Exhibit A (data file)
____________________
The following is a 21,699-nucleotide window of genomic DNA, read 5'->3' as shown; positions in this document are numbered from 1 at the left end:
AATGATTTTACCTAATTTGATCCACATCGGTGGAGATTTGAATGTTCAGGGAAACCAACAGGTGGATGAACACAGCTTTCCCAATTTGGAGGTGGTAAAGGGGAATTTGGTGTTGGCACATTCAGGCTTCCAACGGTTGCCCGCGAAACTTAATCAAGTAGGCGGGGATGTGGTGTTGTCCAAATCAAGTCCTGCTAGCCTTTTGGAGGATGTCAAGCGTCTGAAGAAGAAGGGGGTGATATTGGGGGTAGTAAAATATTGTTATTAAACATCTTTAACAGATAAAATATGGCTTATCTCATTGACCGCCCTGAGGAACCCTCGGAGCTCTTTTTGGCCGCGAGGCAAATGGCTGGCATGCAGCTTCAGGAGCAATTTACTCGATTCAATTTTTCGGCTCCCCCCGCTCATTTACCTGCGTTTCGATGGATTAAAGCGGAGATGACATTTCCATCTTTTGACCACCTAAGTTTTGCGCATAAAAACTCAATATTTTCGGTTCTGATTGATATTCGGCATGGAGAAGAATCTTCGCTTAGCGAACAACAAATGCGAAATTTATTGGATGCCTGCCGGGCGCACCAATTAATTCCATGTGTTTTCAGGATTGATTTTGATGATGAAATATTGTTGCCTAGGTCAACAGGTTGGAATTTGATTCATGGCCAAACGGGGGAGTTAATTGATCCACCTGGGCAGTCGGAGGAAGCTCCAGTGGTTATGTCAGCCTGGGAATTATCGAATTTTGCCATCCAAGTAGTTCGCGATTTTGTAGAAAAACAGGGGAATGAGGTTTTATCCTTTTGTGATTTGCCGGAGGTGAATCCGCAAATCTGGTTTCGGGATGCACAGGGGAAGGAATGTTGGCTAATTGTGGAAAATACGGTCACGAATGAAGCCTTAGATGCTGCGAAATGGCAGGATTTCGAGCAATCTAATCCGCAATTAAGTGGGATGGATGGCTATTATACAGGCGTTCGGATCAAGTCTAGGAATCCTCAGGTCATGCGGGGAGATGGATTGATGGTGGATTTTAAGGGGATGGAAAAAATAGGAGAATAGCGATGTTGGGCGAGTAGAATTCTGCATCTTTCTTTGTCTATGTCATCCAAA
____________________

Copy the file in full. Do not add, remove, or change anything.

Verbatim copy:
The following is a 21,699-nucleotide window of genomic DNA, read 5'->3' as shown; positions in this document are numbered from 1 at the left end:
AATGATTTTACCTAATTTGATCCACATCGGTGGAGATTTGAATGTTCAGGGAAACCAACAGGTGGATGAACACAGCTTTCCCAATTTGGAGGTGGTAAAGGGGAATTTGGTGTTGGCACATTCAGGCTTCCAACGGTTGCCCGCGAAACTTAATCAAGTAGGCGGGGATGTGGTGTTGTCCAAATCAAGTCCTGCTAGCCTTTTGGAGGATGTCAAGCGTCTGAAGAAGAAGGGGGTGATATTGGGGGTAGTAAAATATTGTTATTAAACATCTTTAACAGATAAAATATGGCTTATCTCATTGACCGCCCTGAGGAACCCTCGGAGCTCTTTTTGGCCGCGAGGCAAATGGCTGGCATGCAGCTTCAGGAGCAATTTACTCGATTCAATTTTTCGGCTCCCCCCGCTCATTTACCTGCGTTTCGATGGATTAAAGCGGAGATGACATTTCCATCTTTTGACCACCTAAGTTTTGCGCATAAAAACTCAATATTTTCGGTTCTGATTGATATTCGGCATGGAGAAGAATCTTCGCTTAGCGAACAACAAATGCGAAATTTATTGGATGCCTGCCGGGCGCACCAATTAATTCCATGTGTTTTCAGGATTGATTTTGATGATGAAATATTGTTGCCTAGGTCAACAGGTTGGAATTTGATTCATGGCCAAACGGGGGAGTTAATTGATCCACCTGGGCAGTCGGAGGAAGCTCCAGTGGTTATGTCAGCCTGGGAATTATCGAATTTTGCCATCCAAGTAGTTCGCGATTTTGTAGAAAAACAGGGGAATGAGGTTTTATCCTTTTGTGATTTGCCGGAGGTGAATCCGCAAATCTGGTTTCGGGATGCACAGGGGAAGGAATGTTGGCTAATTGTGGAAAATACGGTCACGAATGAAGCCTTAGATGCTGCGAAATGGCAGGATTTCGAGCAATCTAATCCGCAATTAAGTGGGATGGATGGCTATTATACAGGCGTTCGGATCAAGTCTAGGAATCCTCAGGTCATGCGGGGAGATGGATTGATGGTGGATTTTAAGGGGATGGAAAAAATAGGAGAATAGCGATGTTGGGCGAGTAGAATTCTGCATCTTTCTTTGTCTATGTCATCCAAA